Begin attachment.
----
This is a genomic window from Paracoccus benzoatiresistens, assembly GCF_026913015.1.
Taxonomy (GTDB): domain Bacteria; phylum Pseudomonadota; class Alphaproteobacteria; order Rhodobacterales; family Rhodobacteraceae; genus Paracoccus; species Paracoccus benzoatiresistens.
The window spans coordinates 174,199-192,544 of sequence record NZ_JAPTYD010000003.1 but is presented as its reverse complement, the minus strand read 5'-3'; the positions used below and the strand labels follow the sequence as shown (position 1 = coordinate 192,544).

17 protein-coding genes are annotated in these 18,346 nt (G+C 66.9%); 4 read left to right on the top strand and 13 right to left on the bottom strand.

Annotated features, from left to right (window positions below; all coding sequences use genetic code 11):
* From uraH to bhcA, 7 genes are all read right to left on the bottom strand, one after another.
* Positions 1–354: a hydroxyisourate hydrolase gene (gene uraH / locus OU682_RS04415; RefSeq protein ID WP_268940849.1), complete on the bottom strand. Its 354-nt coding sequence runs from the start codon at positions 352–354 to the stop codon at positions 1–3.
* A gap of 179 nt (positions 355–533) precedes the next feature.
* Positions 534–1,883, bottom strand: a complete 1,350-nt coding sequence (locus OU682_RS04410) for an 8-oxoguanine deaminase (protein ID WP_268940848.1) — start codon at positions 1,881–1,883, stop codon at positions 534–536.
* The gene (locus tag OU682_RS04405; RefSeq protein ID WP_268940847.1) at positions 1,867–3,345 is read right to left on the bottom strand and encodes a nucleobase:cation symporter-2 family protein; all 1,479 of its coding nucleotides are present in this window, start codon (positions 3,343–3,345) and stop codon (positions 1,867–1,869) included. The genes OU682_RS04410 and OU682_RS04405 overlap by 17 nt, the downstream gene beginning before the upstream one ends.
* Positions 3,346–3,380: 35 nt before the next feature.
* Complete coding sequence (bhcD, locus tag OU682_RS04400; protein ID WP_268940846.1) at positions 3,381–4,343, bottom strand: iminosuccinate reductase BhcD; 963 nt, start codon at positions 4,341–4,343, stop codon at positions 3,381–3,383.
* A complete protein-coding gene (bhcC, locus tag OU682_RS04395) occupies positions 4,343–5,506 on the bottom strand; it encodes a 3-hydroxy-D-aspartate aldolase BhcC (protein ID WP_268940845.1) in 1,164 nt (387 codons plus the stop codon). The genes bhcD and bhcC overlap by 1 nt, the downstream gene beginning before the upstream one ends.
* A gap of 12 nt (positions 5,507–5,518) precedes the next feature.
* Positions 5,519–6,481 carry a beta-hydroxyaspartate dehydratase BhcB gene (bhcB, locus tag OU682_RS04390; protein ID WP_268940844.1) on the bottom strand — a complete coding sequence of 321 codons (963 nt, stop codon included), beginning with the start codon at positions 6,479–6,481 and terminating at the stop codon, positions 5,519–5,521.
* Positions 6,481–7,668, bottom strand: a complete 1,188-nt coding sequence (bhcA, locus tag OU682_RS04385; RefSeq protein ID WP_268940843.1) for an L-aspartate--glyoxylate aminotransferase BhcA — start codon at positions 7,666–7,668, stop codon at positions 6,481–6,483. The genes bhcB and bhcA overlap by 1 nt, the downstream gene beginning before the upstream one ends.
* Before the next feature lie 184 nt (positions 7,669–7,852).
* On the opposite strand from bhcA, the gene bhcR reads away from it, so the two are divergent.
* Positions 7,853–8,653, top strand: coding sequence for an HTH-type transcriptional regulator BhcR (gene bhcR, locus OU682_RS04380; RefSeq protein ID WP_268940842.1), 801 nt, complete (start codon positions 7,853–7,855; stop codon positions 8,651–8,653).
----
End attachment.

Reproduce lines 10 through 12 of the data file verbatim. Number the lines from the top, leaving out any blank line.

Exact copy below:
* The gene (locus tag OU682_RS04405; RefSeq protein ID WP_268940847.1) at positions 1,867–3,345 is read right to left on the bottom strand and encodes a nucleobase:cation symporter-2 family protein; all 1,479 of its coding nucleotides are present in this window, start codon (positions 3,343–3,345) and stop codon (positions 1,867–1,869) included. The genes OU682_RS04410 and OU682_RS04405 overlap by 17 nt, the downstream gene beginning before the upstream one ends.
* Positions 3,346–3,380: 35 nt before the next feature.
* Complete coding sequence (bhcD, locus tag OU682_RS04400; protein ID WP_268940846.1) at positions 3,381–4,343, bottom strand: iminosuccinate reductase BhcD; 963 nt, start codon at positions 4,341–4,343, stop codon at positions 3,381–3,383.